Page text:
Watch your language!

Some people believe that the world has become more crass and vulgar in recent times. I have recently noticed evidence to the contrary. In fact, one might consider these two incidents to be examples of delicacy (or perhaps political correctness) run amuck.

The first example comes from the grocery store. I am making a German dinner this weekend, featuring sauerbraten. The recipe calls for a cut of beef called “rump roast.” I discovered that the grocery store now describes this cut as “bottom cut roast.” “Bottom cut” instead of “rump”—seriously?

A few weeks ago, right after Burt Reynolds died, two DJs on the radio were talking about movies he had made, and one of them mentioned “Best Little Whorehouse in Texas,” which also starred Dolly Parton. Except that the producer of the show bleeped out the first syllable of “whorehouse” every time one of the DJs uttered the title. Noticing this, the DJ expressed his surprise that the name of the movie could have been advertised back in the 1980s.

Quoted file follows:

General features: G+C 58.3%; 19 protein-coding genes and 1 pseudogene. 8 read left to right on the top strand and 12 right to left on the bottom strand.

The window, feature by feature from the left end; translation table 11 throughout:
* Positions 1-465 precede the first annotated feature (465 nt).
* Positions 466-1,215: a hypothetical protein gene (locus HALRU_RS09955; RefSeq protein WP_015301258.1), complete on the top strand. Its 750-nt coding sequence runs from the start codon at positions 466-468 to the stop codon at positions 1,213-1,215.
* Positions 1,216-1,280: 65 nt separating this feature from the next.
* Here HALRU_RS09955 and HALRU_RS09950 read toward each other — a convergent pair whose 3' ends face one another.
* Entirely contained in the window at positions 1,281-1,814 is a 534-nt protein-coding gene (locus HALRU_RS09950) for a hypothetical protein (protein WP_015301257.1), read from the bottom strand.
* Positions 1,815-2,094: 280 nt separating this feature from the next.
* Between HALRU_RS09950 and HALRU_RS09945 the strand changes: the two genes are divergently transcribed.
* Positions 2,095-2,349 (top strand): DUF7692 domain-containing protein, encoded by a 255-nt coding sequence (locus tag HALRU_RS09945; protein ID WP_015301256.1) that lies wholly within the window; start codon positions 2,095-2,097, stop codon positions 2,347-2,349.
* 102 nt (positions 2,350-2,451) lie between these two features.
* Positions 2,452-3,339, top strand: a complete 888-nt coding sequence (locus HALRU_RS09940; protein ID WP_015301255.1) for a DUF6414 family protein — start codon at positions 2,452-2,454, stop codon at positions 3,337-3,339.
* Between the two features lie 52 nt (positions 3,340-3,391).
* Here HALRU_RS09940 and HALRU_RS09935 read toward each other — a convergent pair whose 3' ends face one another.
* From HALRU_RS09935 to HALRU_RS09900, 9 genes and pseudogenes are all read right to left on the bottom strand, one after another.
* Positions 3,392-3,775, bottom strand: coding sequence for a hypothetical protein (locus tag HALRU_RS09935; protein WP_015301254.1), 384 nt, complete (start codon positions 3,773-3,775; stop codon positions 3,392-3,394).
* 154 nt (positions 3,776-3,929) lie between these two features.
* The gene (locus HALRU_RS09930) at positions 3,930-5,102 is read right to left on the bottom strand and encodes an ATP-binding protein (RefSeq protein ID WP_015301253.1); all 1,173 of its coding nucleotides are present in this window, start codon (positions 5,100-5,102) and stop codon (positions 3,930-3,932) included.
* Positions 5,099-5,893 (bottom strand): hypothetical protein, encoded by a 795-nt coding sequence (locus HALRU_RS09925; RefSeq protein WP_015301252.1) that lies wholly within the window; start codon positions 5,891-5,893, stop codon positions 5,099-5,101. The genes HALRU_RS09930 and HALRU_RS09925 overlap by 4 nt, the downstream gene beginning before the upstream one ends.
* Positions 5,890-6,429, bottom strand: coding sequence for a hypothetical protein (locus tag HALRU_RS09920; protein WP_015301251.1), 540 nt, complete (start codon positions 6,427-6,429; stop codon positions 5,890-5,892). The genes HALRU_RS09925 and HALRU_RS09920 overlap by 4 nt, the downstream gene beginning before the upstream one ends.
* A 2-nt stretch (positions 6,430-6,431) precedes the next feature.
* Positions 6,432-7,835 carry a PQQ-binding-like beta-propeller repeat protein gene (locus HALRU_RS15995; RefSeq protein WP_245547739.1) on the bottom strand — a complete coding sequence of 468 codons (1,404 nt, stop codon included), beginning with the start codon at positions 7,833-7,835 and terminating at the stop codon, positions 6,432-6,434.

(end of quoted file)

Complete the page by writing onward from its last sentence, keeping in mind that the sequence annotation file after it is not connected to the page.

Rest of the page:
Basic courtesy toward other people causes many of us to avoid crude and insulting terms in our speaking and our writing. Even the Bible warns us to be careful how we speak. Modern translations of the Bible always use the words rooster and donkey when naming those creatures, although some traditional hymns and carols still include the one-syllable synonyms for those names, terms that were included in the Authorized Version of the Bible (the King James translation). Since I remember the nervous giggling those terms provoked in teen Bible class years ago, I do not mind the newer words.

But—again—“bottom cut”—seriously?

One wonders what the main cut of white meat from chicken and other poultry will soon be called if this trend continues. J.

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